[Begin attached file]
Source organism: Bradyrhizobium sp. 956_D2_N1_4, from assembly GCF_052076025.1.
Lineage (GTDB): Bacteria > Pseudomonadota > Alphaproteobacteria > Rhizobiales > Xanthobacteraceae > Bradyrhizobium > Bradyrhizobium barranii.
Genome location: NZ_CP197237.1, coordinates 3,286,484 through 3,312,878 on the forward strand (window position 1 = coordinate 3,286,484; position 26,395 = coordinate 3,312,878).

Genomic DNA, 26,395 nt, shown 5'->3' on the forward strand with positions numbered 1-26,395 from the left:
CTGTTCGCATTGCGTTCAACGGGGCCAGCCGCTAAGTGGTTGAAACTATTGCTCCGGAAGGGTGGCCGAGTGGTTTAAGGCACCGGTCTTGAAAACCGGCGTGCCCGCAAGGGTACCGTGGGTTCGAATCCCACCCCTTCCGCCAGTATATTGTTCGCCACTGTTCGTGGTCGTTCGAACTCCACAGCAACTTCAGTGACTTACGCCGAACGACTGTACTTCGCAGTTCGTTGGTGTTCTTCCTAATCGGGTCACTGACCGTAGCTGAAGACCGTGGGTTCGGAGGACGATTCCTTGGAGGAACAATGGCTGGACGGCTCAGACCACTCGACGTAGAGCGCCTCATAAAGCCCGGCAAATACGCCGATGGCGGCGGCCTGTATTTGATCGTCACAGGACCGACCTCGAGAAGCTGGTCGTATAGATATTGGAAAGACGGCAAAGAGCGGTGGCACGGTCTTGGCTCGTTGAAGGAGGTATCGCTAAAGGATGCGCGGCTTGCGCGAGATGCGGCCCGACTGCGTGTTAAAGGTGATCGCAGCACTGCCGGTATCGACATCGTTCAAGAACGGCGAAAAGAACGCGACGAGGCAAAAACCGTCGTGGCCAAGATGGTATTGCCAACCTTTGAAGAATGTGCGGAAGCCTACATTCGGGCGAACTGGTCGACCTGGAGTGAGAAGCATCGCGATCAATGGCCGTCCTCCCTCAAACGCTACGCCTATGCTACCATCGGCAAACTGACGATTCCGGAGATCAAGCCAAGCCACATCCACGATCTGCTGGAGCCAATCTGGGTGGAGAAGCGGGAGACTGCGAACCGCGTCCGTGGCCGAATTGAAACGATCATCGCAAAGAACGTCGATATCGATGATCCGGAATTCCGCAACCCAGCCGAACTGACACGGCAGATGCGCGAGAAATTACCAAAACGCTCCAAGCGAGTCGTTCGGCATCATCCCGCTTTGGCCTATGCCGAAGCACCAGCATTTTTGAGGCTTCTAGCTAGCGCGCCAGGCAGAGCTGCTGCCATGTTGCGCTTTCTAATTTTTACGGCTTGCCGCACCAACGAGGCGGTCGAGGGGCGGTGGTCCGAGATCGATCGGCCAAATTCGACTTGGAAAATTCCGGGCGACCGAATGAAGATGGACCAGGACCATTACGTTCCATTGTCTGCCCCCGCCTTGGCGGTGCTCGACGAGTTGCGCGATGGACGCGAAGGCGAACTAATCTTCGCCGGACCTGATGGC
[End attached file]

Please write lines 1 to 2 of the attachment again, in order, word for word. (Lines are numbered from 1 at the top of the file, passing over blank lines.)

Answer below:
Source organism: Bradyrhizobium sp. 956_D2_N1_4, from assembly GCF_052076025.1.
Lineage (GTDB): Bacteria > Pseudomonadota > Alphaproteobacteria > Rhizobiales > Xanthobacteraceae > Bradyrhizobium > Bradyrhizobium barranii.